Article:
Traveling Through the Dark
by William Stafford
Traveling through the dark I found a deer
dead on the edge of the Wilson River road.
It is usually best to roll them into the canyon:
that road is narrow; to swerve might make more dead.
By glow of the tail-light I stumbled back of the car
and stood by the heap, a doe, a recent killing;
she had stiffened already, almost cold.
I dragged her off; she was large in the belly.
My fingers touching her side brought me the reason--
her side was warm; her fawn lay there waiting,
alive, still, never to be born.
Beside that mountain road I hesitated.
The car aimed ahead its lowered parking lights;
under the hood purred the steady engine.
I stood in the glare of the warm exhaust turning red;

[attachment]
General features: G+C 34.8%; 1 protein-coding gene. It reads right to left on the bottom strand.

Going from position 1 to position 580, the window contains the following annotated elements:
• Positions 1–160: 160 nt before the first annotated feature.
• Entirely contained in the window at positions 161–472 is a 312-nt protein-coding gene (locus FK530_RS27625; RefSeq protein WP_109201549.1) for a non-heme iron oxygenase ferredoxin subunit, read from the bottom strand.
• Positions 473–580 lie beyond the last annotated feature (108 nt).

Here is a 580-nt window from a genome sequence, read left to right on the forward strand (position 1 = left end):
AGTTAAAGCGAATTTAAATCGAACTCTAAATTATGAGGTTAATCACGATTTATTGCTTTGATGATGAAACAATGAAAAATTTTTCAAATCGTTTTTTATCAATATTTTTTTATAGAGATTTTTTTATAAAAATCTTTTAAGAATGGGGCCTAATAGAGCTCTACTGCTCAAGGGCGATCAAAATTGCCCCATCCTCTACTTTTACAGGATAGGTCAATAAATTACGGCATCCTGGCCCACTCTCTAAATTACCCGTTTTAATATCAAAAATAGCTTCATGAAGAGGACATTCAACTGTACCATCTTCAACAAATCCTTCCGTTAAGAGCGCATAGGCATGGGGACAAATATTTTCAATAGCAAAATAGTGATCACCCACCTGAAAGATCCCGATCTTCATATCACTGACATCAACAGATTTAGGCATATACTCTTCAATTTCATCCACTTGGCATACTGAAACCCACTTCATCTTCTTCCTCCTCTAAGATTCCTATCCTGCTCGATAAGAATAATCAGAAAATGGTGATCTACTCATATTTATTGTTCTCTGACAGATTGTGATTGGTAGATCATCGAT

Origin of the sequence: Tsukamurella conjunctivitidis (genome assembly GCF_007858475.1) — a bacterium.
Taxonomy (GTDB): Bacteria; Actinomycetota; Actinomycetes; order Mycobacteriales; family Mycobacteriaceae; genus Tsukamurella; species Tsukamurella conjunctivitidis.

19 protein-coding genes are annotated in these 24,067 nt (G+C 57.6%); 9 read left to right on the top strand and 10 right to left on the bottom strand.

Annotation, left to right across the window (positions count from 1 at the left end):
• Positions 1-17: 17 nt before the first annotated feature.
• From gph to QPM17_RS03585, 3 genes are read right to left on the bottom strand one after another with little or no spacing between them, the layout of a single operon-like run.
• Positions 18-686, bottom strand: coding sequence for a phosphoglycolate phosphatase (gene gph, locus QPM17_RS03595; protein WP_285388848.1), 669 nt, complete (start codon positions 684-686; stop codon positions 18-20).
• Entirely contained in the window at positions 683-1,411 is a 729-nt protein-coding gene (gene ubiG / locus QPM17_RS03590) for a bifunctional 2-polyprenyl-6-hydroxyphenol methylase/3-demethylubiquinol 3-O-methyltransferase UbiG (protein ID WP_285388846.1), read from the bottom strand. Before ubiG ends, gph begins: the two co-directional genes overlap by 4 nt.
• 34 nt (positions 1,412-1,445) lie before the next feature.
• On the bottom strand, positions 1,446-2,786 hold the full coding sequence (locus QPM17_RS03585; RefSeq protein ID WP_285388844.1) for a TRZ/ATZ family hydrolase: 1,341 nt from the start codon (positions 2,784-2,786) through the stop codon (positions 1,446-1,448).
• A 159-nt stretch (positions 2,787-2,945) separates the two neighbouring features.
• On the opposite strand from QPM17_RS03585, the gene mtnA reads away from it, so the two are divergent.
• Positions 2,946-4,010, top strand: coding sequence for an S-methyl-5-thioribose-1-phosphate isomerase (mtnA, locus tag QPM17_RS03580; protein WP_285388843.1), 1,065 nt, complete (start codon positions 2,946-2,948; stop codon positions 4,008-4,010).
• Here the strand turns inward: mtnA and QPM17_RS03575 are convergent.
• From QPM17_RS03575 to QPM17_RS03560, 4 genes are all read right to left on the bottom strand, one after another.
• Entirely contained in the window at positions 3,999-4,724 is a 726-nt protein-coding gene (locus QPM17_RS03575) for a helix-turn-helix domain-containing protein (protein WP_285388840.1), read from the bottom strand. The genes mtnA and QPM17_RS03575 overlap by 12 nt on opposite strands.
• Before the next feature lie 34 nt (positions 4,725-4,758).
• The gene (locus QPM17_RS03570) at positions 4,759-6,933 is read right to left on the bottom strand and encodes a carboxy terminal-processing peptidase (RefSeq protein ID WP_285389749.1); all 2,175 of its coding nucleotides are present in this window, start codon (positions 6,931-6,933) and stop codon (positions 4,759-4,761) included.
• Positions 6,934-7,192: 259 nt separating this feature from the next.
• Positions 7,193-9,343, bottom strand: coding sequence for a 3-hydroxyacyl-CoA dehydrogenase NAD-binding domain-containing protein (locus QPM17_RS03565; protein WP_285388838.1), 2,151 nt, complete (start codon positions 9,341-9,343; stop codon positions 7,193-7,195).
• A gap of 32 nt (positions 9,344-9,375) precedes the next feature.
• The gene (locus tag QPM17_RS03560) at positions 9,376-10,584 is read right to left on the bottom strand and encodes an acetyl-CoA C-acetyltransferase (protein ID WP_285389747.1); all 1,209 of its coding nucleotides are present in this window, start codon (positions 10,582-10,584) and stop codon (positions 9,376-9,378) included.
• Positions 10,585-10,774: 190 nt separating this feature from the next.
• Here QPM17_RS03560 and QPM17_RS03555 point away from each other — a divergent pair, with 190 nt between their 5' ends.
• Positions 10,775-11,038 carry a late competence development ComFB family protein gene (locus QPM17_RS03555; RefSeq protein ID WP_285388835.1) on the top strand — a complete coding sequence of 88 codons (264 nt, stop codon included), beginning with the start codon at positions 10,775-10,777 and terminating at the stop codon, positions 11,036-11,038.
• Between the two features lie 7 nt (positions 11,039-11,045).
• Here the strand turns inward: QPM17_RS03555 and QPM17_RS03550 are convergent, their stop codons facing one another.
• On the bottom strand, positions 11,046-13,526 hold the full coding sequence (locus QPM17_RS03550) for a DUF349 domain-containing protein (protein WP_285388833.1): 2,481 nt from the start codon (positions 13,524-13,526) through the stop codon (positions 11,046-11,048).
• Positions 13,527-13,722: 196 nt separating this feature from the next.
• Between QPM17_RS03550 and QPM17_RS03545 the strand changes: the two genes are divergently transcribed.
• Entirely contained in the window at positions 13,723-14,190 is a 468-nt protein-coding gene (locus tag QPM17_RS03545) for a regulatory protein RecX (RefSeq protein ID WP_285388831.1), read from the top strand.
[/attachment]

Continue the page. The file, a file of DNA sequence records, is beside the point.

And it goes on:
around our group I could hear the wilderness listen.
I thought hard for us all--my only swerving--,
then pushed her over the edge into the river.
With all that's part of our national consciousness today, a poem about choices, dilemmas, existential moments. We deserve to agonize. We need to agonize. Our humanity resides in our agonizing over moments. All the consequences and implications, all the 'on the other hand's demand our reflection. Stafford's narrator *has* to push her over the edge but, just as sure, *has* to think of the fawn.